Re: Maoheads

Discussion in 'Politics and Society' started by Eclectic Mystic, Sep 18, 2011.

  1. Eclectic Mystic

    Eclectic Mystic Member

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    What aspects of Chinese culture is America actually benefiting from? The Sun will always rise and set. Love will always exist. I would still have electricity, running water and plumbing without China. Is it for our benefit that we share these things with them, or for theirs? And what exact good will the blueprints do for them? What exactly do I "owe" to China?
     
  2. Eclectic Mystic

    Eclectic Mystic Member

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    Besides $4.99 for my Kung Pao Chicken?
     
  3. Eclectic Mystic

    Eclectic Mystic Member

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    If they want to collect the banker debt so bad, then I would tell them to come on over and work for it.
     
  4. Dream

    Dream New Member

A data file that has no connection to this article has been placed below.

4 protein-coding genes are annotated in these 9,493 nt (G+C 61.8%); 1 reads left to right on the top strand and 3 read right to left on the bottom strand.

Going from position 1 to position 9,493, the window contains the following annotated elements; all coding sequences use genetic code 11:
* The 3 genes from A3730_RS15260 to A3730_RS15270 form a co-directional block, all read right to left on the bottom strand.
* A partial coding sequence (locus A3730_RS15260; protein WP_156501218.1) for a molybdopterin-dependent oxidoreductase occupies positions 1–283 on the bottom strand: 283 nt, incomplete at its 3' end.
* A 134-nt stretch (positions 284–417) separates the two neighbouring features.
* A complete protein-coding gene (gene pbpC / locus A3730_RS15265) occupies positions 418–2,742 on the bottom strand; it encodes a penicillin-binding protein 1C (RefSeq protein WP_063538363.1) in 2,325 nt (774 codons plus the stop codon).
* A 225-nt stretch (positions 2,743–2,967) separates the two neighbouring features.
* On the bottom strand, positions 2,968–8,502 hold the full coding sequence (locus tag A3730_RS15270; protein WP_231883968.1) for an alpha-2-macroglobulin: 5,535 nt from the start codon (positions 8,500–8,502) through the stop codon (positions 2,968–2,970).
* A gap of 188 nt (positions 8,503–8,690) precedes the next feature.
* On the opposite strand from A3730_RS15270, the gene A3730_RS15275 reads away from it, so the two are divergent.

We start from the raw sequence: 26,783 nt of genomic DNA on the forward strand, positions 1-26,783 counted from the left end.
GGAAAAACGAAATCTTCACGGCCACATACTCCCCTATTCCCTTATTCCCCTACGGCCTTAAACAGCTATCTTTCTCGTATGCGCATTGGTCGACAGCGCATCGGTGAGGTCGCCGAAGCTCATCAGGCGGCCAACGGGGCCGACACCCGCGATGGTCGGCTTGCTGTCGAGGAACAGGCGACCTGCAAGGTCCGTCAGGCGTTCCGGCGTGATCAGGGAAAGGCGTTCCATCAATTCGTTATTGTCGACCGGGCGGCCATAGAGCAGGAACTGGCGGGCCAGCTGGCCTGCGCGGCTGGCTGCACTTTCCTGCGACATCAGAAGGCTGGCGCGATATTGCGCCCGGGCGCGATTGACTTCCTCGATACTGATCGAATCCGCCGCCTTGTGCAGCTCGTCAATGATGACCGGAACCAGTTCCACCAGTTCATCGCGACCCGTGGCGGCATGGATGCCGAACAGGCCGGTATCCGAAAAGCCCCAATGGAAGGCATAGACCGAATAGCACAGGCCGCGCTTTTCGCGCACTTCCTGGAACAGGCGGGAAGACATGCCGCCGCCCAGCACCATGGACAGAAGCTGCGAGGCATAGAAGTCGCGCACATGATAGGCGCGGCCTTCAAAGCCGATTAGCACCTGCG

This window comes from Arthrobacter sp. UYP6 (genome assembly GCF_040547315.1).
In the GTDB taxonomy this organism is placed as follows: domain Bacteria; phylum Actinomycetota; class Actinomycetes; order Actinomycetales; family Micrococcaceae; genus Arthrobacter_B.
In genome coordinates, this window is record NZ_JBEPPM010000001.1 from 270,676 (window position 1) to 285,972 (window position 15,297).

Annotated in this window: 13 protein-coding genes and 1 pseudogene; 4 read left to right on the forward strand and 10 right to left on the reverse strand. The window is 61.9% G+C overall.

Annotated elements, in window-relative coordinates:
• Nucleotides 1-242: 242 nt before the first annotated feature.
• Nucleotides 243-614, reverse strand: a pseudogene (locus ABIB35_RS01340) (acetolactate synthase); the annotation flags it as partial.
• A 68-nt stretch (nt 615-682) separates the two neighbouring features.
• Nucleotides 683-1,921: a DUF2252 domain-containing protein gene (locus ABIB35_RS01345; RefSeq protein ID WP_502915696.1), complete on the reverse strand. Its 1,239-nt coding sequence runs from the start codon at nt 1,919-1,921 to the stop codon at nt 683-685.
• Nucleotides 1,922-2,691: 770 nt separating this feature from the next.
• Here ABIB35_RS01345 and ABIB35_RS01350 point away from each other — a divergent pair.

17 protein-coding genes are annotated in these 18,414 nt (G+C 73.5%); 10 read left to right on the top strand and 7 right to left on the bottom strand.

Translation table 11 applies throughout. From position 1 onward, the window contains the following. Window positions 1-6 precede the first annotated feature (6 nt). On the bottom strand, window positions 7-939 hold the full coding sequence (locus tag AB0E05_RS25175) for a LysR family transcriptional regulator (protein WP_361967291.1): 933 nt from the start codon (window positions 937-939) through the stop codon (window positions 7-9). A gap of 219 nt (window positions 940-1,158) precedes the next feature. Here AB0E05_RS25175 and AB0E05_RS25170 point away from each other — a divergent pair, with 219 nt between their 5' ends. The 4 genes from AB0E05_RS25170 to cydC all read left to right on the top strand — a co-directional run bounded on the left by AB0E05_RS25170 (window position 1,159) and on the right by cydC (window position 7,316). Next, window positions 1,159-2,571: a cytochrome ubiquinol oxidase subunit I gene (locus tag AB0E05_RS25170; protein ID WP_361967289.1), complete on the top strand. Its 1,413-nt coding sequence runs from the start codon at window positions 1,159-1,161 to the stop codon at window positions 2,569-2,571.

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    I'm not the authority but to be brief I'll give my opinion as if it were fact while admitting up front that its my opinion at the moment. :D ;)

    Its a good question, and the religious reasons are that this will benefit posterity, the next generation or two of children -- maybe many more. The secular, more immediate reason, is that complex economic ties between the two huge nations is a discouragement to war. The USA's immediate motivation is to promote peace in the immediate or near future as well as economic stability in the world (foremost for its own benefit). The immediacy places it in the secular realm. "Lets avoid world war at all costs," followed by the religious "won't it be great to have warm relations between us and the Chinese? Imagine the shear potential 50 years from now!"